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Fixed rate hike flurry turns into a frenzy

Commonwealth Bank branch in Melbourne
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CommBank has been one of the most active lenders in raising interest rates on fixed term loans. Photo: Nils Versemann / Shutterstock

Fixed rate hike flurry turns into a frenzy

Australia’s biggest banks have added to their recent flurry of fixed rate hikes, with Commonwealth Bank and Westpac lifting rates on fixed term loans for the second time in a fortnight.

Australia’s biggest banks have added to their recent flurry of fixed rate hikes, with Commonwealth Bank and Westpac lifting rates on fixed term loans for the second time in a fortnight. 

CommBank is no longer offering any fixed rates under 2 per cent after the changes, raising its one, two, three, four and five year fixed interest rates by up to 0.5 per cent.

The biggest rise was for four year fixed rates for owner occupiers paying principal and interest, while five year terms were only hiked by 0.1 per cent.

CommBank’s other increases ranged from 0.25 per cent to 0.4 per cent, for one, two and three-year fixed terms.

The increases follow Westpac and St George lifting rates on their two, three, four and five-year fixed rate loans earlier this week.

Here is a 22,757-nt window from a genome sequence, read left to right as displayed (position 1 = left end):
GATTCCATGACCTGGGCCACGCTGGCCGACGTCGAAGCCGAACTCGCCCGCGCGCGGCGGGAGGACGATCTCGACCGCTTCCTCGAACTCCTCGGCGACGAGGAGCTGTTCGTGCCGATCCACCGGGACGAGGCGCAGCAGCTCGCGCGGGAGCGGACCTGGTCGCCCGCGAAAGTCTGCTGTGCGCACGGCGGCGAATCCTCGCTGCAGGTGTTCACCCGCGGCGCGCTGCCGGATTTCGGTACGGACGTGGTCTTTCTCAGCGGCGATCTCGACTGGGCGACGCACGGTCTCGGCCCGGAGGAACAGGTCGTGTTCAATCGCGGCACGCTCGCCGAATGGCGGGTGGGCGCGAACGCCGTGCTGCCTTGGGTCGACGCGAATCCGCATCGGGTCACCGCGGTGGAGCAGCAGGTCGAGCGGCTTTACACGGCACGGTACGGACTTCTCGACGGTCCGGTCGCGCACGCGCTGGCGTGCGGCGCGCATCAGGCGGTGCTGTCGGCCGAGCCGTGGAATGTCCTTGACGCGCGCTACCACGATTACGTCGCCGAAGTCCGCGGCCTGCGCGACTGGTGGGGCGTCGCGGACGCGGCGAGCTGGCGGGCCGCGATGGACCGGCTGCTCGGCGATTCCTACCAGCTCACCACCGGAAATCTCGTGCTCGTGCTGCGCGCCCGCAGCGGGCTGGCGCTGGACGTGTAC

Research by RateCity.com.au showed 33 lenders have now lifted at least one fixed rate in the last month.

RateCity.com.au research director Sally Tindall said the moves were likely in anticipation of an increase in the costs of funding for the banks, and forecast other banks to join the majors in lifting fixed rates in coming weeks.

“For anyone thinking about fixing their rate, it’s not too late to get a good deal,” Ms Tindall said.

“However, in this environment where banks are falling over each other to announce their fixed-rate hikes, people might want to consider paying a rate lock fee.”

Ms Tindall said rate lock fees were generally considered to be a waste of money by many borrowers, but with the banks raising rates so often it was worth considering, in the context that a home loan can take about six weeks to settle. 

Canstar finance expert Steve Mickenbecker said it had not taken long for the banks to react to the Reserve Bank of Australia dumping its 0.1 per cent yield target for May 2024 government bonds earlier this week.

“The Reserve Bank announcement didn’t tell the banks anything they didn’t know, but it lines up another duck in the case for an earlier return to increasing short term rates.” Mr Mickenbecker said. 

“The banks have been increasing home loan fixed rates for some months, starting at the five year rate, then successively four, three and two. Commonwealth’s move piques interest as the first major bank since 2018 to lift its one year rate, signalling how quickly the interest rate cycle is moving up.  

“With no risk of being locked-in to substandard margins, banks and their funders like variable rates when the outlook is up, but for borrowers the days of super low variable rates look numbered.  

“The horizon has come back from 2024 to 2023, and is moving closer. 

“Fixed rates are becoming less attractive to borrowers and they face the tough call of fixing at a longer term for certainty but at a higher rate, or taking the low variable rates and one year rates still on offer.”

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